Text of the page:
AS THE White Crow (Biela Vrana) prizes for whistleblowers were handed out on November 17, civil society groups note that a law designed to protect such people from retribution by employers is for the most part ineffective.
“The current situation indicates a failure with implementation of the law in the state administration,” said Pavel Nechala, a lawyer at Transparency International Slovensko (TIS).
Having insiders report wrongdoing is the most effective means for revealing illegal practices. However, in the private sector, just 40 percent of such incidents are ever disclosed, according to TIS.
The low number of people who speak up is partially caused by lack of information. Applications were held up at the inspectorates responsible for providing protection and some did not even respond. Most of the employees did not want to speak up because they feared retribution. Practices by employers sometimes reminded people of the type deployed during communism, including termination of contract, salary cuts or relocation to different posts, according to TIS.
Protection on paper
The law on whistleblowing should guarantee legal protection for people who reveal and report illegal activities or activities that harm society as of the beginning of 2015. By passing the law, Slovakia wanted to meet the OECD criteria on bribes and international transactions. However, the recent survey by TIS found the law ineffective.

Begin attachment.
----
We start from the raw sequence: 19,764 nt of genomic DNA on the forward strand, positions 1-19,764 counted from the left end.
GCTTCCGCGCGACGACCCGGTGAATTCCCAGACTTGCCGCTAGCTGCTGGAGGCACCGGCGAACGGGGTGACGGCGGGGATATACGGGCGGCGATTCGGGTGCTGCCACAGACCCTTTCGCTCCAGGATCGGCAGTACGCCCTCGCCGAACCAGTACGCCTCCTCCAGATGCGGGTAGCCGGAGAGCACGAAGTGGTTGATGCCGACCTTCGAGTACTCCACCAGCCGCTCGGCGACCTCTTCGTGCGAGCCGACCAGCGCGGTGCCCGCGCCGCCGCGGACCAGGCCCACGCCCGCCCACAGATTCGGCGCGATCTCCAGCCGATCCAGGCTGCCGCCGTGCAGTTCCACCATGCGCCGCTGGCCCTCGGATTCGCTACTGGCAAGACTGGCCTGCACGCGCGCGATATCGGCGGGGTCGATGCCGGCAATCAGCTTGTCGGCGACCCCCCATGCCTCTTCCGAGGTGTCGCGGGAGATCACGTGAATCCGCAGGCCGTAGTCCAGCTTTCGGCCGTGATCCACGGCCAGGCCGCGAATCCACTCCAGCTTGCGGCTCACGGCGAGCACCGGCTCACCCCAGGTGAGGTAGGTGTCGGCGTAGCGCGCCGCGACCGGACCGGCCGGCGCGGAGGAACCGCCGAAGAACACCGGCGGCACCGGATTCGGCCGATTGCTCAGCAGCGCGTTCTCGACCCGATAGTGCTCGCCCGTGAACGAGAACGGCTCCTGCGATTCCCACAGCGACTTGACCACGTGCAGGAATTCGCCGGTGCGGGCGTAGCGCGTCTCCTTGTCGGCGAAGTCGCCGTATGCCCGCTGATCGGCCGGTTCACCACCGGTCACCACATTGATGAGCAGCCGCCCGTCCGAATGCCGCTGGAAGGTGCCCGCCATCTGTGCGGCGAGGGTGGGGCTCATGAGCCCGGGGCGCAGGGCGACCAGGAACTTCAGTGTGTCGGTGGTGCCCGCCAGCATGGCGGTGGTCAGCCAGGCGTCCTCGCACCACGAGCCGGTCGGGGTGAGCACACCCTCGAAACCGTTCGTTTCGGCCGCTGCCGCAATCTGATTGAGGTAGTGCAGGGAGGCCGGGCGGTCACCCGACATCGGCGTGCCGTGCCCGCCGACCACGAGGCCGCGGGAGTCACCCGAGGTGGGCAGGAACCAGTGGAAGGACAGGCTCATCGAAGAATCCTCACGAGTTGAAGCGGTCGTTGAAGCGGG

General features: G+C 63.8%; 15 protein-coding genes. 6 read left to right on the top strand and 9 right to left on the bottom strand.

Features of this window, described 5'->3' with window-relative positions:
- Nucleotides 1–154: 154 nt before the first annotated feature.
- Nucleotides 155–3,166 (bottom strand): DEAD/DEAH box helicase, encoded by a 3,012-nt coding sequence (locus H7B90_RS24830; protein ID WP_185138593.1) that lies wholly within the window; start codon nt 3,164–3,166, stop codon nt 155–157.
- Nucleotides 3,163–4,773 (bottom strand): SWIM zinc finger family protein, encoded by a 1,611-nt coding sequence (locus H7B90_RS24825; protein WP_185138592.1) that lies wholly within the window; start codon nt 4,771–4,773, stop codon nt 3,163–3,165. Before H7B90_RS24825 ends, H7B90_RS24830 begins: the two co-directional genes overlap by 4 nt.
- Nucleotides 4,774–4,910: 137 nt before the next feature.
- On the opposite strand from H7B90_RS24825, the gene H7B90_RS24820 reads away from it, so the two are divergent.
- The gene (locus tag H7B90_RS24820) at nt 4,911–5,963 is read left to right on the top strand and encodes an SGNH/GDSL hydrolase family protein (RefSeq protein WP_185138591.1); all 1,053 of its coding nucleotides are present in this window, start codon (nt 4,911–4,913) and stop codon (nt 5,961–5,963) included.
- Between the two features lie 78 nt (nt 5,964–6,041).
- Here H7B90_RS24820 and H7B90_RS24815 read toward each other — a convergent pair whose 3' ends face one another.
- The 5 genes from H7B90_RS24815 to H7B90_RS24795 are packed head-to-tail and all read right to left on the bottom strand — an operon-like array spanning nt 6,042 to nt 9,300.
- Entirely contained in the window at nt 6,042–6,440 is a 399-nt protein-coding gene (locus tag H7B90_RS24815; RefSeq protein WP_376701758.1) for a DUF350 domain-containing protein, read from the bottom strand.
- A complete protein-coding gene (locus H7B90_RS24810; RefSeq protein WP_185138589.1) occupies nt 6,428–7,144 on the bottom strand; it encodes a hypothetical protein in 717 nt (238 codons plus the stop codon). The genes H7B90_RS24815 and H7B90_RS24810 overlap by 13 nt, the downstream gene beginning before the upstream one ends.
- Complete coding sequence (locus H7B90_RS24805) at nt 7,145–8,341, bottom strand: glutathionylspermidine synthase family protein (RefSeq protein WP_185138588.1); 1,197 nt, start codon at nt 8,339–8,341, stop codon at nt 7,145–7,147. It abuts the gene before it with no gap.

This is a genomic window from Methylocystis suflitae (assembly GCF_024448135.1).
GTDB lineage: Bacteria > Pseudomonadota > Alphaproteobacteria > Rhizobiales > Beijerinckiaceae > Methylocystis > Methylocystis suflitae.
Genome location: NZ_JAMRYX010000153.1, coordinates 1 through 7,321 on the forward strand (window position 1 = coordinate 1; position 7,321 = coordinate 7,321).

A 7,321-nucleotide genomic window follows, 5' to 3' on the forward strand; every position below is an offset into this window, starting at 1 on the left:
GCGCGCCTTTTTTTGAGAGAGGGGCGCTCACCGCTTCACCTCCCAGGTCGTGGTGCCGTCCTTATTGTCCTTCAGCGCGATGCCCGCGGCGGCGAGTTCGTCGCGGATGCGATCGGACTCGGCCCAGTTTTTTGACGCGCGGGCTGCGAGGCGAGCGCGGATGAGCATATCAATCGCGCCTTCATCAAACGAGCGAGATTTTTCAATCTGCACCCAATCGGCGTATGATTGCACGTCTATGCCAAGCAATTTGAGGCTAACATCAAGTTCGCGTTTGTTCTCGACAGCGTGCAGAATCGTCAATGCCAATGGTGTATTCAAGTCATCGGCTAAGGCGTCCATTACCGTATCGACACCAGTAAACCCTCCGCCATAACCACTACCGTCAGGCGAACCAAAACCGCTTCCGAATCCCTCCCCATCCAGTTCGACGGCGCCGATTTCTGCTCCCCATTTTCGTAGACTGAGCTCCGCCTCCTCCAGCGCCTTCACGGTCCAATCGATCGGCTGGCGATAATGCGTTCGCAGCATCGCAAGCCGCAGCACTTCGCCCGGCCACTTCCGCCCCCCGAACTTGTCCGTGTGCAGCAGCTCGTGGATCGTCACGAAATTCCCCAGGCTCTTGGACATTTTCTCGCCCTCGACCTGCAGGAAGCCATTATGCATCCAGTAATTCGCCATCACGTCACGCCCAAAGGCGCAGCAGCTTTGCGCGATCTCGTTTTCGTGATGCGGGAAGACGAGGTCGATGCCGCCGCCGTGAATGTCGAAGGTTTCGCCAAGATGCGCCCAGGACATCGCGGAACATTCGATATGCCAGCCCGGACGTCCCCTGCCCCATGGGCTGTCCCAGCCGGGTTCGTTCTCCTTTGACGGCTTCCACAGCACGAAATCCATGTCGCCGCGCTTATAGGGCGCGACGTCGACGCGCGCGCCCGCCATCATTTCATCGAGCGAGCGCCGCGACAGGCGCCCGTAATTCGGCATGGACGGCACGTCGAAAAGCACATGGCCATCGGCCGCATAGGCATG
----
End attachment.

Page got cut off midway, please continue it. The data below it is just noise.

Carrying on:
“Only seven whistleblowers were given protection when reporting cases to police, prosecutor’s office or another institution,” Zuzana Dančíková from TIS said.
The Interior Ministry points to experiences from abroad, for example Serbia, documenting poor application of similar laws during the first year as it takes time until the public is aware.
“The Interior Ministry did not even expect massive application of the law because we presume that most of the cases are dealt within the internal system of the company,” said Marta Fabianová from the press office of the Interior Ministry. “Protection of the employee has several levels, depending on whether the employee reported the illegal activity only within the company structure or made a formal criminal charge.”
It differentiates between preventive measures or full protection by the Labour Inspectorate Office.
Each employer or business owner with more than 50 people is bound by the law to appoint one employee responsible for taking and assessing reports, said Labour Inspectorate spokeswoman Slavěna Vorobelová.
“Employers should put value on revealing corruption in the company structures,” she added. “If the employee is convinced that the employer has taken undue action in relation to the report, they have seven days to contact the Labour Inspectorate Office.”
The inspectorate will put on hold any action of the employer for 14 days. If in the meantime the person makes a formal charge, he or she will stay untouchable until the court delivers the final verdict. The employee can also apply for anonymity, which is binding for all the authorities dealing with his case.
“By the law, each employer can take legal action or make a decision against the protected whistleblower only if it was agreed by the Labour Inspectorate,” Vorobelová said.
The inspectorate will authorise the action only if proved that it has no connection with the reporting of illegal activity or action against society.
“Providing protection should prevent negative actions of the employer against the employee in the form of salary reduction or cuts, delegation to a lower position or ending the contract without a notice period,” Fabianová said.